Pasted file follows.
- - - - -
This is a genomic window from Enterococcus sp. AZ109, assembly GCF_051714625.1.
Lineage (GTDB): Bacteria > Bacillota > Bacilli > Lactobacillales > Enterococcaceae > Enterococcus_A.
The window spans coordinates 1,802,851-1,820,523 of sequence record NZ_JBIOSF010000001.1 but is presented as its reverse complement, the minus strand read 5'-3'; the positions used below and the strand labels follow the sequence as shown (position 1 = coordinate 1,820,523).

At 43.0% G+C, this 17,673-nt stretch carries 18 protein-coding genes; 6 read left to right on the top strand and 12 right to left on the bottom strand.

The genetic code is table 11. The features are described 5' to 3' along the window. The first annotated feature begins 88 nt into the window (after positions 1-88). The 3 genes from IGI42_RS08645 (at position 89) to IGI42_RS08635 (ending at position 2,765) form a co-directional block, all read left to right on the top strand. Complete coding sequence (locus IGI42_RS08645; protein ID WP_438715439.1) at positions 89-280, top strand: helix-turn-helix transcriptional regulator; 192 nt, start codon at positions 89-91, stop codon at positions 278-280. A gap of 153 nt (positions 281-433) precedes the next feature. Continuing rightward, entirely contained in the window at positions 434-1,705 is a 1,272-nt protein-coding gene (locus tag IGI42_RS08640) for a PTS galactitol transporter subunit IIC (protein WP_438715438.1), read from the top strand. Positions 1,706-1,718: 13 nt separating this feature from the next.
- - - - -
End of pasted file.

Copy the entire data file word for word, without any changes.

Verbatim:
This is a genomic window from Enterococcus sp. AZ109, assembly GCF_051714625.1.
Lineage (GTDB): Bacteria > Bacillota > Bacilli > Lactobacillales > Enterococcaceae > Enterococcus_A.
The window spans coordinates 1,802,851-1,820,523 of sequence record NZ_JBIOSF010000001.1 but is presented as its reverse complement, the minus strand read 5'-3'; the positions used below and the strand labels follow the sequence as shown (position 1 = coordinate 1,820,523).

At 43.0% G+C, this 17,673-nt stretch carries 18 protein-coding genes; 6 read left to right on the top strand and 12 right to left on the bottom strand.

The genetic code is table 11. The features are described 5' to 3' along the window. The first annotated feature begins 88 nt into the window (after positions 1-88). The 3 genes from IGI42_RS08645 (at position 89) to IGI42_RS08635 (ending at position 2,765) form a co-directional block, all read left to right on the top strand. Complete coding sequence (locus IGI42_RS08645; protein ID WP_438715439.1) at positions 89-280, top strand: helix-turn-helix transcriptional regulator; 192 nt, start codon at positions 89-91, stop codon at positions 278-280. A gap of 153 nt (positions 281-433) precedes the next feature. Continuing rightward, entirely contained in the window at positions 434-1,705 is a 1,272-nt protein-coding gene (locus tag IGI42_RS08640) for a PTS galactitol transporter subunit IIC (protein WP_438715438.1), read from the top strand. Positions 1,706-1,718: 13 nt separating this feature from the next.